The difference in PD-L1 positivity rates in the literature and our study is only partly attributable to the different cut-off points used. Lu et al., who used an FDA-approved anti-PD-L1 monoclonal antibody (clone 28–8) in their study, suggested that the difference in positivity rates could be a result of variable antibody sensitivity and specificity . In the present study, we adopted another FDA-approved in vitro diagnostic (IVD) assay for evaluation of PD-L1 expression in the PDAC cases. By using a standardized and fully automatic staining protocol following the pre-validated operating procedure provided by the manufacturer, our data tended to be quite reliable, and according to our validation set, replicable. Therefore, antibody quality could not seemingly be blamed for any differences. In fact, pancreatic cancer is considered rather nonimmunogenic , which was also supported by the sparse presentation of PD-1-positive (7.5%) TILs in our cases. The non-immunogenicity of pancreatic cancer explains the low positivity rate of T-cell regulators, such as PD-L1, in our study. In a recent study, exposure to an irradiated, granulocyte-macrophage-colony-stimulating factor (GM-CSF)–secreting, allogeneic PDAC vaccine significantly stimulated the expression of PD-L1 in tumor cells from PDAC patients . Based on these findings, we postulate that immunogenic exposure in the individuals might have contributed to the differential expression of immunomodulators by tumor cells. Information about vaccination and patient allergy history could provide some insight into this issue, and further investigation is warranted.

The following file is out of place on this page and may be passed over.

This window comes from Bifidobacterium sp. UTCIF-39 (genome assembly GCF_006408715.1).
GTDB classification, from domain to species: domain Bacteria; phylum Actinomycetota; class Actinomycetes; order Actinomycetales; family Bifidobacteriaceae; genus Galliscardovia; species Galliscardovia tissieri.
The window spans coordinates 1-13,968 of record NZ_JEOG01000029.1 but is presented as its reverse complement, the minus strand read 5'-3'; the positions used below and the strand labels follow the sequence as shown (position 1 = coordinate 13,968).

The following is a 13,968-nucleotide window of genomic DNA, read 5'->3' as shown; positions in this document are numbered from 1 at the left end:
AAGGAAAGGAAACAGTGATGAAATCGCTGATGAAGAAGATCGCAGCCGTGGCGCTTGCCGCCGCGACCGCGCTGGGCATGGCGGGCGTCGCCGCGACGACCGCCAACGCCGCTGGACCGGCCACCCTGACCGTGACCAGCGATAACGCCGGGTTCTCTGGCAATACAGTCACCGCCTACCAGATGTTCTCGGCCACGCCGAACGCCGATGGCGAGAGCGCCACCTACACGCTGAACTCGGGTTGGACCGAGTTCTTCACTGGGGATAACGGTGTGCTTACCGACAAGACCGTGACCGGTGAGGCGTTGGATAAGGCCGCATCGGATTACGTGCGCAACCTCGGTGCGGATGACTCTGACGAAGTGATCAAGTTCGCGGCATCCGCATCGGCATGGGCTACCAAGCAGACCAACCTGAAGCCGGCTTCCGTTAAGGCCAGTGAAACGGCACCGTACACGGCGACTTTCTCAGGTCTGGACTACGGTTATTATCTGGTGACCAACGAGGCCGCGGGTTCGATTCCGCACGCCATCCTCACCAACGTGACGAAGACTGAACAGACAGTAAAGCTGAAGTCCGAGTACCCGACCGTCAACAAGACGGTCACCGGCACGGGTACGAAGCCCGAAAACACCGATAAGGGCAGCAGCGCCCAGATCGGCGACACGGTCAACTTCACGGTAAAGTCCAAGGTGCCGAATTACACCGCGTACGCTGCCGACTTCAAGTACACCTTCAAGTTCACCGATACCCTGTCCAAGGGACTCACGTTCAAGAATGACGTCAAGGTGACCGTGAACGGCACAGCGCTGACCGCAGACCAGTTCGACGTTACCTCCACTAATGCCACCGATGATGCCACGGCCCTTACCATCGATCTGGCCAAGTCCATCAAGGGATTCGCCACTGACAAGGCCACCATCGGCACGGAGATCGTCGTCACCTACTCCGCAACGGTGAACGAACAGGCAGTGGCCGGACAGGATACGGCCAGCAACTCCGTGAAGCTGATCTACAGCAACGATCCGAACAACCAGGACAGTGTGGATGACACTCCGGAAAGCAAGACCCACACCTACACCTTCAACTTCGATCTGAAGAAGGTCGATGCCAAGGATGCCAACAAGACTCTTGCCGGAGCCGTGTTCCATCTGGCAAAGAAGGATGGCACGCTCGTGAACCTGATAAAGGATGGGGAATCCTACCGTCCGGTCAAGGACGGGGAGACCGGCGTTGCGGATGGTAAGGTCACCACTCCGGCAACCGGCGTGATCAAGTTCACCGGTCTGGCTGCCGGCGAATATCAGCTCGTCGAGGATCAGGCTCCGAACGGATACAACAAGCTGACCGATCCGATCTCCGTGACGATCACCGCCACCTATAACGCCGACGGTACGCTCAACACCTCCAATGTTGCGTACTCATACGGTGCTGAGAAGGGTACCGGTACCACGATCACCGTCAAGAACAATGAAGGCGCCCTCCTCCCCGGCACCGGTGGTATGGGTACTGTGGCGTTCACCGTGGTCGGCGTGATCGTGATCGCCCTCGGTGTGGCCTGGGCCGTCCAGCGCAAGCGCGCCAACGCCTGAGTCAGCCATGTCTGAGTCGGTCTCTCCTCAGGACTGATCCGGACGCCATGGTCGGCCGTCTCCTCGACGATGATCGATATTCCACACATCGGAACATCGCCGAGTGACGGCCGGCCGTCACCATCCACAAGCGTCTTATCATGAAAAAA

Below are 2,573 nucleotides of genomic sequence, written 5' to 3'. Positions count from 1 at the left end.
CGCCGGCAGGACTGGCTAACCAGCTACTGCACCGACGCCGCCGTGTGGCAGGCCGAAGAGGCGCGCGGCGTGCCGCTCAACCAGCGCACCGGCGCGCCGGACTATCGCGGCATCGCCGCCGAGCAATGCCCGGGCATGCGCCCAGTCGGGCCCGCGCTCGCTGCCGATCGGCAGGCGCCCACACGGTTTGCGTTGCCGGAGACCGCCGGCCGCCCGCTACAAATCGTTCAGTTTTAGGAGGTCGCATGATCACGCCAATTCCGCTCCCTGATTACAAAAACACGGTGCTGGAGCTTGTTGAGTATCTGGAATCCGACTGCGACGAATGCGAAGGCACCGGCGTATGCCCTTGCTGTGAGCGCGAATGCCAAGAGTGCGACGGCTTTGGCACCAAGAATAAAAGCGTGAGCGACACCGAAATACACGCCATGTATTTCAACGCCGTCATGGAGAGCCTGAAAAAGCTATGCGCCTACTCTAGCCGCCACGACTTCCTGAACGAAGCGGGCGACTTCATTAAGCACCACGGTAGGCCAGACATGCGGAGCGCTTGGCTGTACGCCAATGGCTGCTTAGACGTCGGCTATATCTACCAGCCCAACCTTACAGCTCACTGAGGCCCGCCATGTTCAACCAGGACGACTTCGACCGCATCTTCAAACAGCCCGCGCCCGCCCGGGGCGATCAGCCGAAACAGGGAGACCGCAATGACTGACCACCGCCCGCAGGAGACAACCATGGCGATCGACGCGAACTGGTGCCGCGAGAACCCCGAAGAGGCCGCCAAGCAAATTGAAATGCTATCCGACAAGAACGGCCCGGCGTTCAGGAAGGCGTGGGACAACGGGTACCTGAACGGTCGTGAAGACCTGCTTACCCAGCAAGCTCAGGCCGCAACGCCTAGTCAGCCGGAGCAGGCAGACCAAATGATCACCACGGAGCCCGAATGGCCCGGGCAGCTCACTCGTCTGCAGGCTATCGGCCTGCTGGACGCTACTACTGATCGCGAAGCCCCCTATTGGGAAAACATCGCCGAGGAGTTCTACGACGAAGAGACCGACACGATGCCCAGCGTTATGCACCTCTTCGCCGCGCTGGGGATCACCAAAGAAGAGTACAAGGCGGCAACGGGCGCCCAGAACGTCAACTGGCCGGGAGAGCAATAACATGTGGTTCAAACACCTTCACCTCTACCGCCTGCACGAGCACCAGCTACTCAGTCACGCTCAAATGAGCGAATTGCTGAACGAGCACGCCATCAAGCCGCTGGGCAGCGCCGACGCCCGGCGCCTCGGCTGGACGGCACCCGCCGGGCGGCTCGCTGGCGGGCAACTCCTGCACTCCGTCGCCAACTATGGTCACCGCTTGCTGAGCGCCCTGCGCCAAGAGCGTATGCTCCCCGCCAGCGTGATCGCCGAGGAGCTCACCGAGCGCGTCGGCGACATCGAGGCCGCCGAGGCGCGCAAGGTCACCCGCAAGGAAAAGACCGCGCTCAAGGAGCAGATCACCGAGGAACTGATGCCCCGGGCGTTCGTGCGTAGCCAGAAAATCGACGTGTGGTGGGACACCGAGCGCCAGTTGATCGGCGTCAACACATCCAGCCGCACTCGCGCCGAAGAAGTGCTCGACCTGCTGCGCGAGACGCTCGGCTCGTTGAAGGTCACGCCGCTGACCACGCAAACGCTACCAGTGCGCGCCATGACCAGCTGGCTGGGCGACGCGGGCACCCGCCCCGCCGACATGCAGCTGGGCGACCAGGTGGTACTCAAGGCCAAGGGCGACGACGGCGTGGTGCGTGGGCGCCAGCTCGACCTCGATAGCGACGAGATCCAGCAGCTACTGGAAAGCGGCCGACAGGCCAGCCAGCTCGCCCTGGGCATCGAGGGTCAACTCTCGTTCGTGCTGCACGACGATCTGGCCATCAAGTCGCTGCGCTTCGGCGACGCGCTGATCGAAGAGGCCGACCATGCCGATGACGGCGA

On the other hand, applying a cut-off value of 5–10% means that even when more than 90% of the tumor cells do not express PD-L1, the case is still classified as PD-L1-positive. This raises concern about the efficacy of the marker to predict the PD-1/PD-L1 inhibitor response, although the lower cut-off points have well justified their usefulness in prognostic applications. As the assay adopted in the present study was developed in conjunction with therapeutic regimens for uroepithelial carcinomas only, our results might better reflect actual therapeutic indications for PD-L1 status than those of previous studies because a higher cut-off value was applied. In this regard, the most important value of the present study lies in the fact that we are alerting clinicians to the possible low percentage of PDAC patients who might be responsive to PD-1/PD-L1 inhibitor therapy. Regardless, such speculation requires further analyses in association with PDAC patient treatment schemes in future clinical trials.